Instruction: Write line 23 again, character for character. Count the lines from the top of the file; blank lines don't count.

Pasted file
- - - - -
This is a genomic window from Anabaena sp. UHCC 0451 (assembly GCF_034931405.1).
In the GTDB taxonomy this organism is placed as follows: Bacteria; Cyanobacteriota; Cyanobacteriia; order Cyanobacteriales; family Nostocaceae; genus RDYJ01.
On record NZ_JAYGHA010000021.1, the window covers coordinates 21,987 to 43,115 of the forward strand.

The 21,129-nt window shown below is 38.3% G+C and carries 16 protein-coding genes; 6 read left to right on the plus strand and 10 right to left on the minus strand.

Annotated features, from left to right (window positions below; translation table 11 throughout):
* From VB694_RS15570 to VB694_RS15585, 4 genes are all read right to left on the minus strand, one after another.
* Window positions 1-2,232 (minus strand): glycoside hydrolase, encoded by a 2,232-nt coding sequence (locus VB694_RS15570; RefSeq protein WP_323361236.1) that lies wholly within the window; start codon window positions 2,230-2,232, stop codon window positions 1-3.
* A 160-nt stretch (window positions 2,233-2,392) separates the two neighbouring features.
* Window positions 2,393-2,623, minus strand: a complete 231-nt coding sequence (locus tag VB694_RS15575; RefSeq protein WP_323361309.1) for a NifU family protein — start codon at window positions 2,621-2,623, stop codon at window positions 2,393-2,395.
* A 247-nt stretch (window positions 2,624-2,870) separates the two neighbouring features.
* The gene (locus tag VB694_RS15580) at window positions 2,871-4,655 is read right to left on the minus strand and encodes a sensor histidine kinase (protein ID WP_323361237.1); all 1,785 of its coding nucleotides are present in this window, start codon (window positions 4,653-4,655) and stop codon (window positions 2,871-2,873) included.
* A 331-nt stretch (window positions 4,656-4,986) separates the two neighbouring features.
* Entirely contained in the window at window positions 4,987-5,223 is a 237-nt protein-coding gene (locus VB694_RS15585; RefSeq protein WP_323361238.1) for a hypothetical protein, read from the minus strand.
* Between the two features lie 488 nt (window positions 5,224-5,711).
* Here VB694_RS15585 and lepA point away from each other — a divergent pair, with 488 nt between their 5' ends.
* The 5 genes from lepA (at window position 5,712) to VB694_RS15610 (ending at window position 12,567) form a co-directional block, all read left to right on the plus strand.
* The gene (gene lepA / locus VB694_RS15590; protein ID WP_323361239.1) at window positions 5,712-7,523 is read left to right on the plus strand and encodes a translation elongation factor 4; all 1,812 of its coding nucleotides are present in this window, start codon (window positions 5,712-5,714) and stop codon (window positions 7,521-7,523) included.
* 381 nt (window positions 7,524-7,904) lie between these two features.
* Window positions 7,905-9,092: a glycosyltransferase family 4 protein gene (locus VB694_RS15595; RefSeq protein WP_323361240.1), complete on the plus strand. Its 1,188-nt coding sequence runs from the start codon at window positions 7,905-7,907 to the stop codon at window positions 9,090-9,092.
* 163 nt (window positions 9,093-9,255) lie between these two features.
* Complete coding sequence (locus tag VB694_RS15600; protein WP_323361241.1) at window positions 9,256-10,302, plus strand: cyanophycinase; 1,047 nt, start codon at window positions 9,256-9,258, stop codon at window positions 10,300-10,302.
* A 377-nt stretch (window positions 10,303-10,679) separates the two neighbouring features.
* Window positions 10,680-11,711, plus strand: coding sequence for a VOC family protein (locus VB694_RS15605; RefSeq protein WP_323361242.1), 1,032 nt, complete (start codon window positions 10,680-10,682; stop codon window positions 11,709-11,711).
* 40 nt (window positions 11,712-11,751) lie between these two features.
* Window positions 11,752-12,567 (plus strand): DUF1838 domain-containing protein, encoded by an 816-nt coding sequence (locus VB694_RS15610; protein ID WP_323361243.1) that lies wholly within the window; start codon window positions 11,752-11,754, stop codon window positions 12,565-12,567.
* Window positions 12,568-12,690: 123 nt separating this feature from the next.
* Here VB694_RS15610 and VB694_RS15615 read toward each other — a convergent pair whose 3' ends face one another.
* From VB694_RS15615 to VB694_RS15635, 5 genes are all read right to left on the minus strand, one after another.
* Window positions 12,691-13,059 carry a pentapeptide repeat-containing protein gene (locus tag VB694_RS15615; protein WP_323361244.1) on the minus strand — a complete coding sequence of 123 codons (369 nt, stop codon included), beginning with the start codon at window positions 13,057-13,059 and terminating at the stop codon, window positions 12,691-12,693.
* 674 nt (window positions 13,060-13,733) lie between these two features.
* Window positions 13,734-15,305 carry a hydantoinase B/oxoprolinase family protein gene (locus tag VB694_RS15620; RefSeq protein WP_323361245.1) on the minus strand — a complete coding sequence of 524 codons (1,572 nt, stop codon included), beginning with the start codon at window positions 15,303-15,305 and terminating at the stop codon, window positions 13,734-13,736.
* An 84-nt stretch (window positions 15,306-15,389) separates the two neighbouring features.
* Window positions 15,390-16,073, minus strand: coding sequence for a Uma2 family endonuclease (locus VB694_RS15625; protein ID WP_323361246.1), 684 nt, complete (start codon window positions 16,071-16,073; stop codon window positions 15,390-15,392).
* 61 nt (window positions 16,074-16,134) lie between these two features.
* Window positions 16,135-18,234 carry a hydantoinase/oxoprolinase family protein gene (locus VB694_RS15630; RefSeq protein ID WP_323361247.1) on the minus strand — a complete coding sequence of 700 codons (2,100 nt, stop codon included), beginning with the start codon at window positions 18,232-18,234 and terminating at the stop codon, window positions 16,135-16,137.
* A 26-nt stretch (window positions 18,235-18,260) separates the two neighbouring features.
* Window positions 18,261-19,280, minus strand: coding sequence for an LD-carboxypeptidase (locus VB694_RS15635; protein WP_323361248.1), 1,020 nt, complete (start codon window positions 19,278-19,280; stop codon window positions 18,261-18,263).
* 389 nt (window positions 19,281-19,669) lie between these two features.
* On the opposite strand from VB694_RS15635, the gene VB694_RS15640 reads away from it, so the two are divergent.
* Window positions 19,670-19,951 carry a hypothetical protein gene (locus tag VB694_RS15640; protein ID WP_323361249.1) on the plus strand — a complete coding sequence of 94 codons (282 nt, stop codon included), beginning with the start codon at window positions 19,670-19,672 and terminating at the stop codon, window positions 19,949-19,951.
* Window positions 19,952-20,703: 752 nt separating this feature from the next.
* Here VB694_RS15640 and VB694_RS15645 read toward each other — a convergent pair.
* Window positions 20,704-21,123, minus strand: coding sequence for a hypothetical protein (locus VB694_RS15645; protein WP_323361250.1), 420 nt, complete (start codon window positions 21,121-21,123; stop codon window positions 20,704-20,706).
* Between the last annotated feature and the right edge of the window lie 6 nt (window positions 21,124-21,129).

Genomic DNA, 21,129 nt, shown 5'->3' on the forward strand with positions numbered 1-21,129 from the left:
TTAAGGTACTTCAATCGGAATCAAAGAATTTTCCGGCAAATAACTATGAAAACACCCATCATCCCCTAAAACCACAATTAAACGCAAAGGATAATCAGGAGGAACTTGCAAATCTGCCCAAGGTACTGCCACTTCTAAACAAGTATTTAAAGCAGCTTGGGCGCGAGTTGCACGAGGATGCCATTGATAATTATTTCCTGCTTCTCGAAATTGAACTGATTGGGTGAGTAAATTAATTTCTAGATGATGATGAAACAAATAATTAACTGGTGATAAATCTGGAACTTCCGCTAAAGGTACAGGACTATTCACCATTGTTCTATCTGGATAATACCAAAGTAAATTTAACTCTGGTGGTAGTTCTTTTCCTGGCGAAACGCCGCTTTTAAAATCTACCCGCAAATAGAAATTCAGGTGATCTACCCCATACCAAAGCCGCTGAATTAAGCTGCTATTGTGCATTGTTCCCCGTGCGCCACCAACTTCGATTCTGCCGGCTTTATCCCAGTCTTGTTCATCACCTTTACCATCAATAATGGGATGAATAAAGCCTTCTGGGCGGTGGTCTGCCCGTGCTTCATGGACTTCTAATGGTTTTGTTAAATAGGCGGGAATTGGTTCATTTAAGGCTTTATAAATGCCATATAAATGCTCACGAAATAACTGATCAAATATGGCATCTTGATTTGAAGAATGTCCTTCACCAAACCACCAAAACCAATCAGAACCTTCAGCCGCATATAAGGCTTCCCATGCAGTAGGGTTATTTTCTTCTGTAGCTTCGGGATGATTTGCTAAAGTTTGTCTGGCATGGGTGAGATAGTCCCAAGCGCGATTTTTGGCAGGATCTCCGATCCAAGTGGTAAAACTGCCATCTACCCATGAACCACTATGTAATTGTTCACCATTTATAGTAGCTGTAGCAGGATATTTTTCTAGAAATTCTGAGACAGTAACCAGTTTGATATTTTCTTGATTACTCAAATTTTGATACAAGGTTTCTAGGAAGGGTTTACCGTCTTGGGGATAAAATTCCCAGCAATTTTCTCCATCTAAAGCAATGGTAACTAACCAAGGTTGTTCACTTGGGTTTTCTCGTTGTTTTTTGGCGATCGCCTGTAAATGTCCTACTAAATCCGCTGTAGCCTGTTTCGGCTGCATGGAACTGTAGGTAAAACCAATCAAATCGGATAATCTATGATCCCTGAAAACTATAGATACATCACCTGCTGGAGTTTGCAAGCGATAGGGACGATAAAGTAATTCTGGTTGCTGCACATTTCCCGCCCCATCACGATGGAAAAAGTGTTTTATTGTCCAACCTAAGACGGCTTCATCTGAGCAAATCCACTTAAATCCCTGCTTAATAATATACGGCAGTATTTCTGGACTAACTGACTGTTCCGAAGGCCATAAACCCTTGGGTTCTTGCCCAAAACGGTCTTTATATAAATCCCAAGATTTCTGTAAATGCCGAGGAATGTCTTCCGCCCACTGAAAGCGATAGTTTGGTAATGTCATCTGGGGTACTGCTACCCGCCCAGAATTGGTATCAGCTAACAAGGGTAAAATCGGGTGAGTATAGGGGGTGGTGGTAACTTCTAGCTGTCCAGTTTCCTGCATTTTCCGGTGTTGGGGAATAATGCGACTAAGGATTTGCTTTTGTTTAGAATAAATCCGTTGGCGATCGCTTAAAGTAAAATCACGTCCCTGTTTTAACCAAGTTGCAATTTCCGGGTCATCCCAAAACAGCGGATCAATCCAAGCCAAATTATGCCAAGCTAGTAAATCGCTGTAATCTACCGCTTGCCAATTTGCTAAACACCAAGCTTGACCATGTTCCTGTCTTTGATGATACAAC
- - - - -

* Window positions 10,680-11,711, plus strand: coding sequence for a VOC family protein (locus VB694_RS15605; RefSeq protein WP_323361242.1), 1,032 nt, complete (start codon window positions 10,680-10,682; stop codon window positions 11,709-11,711).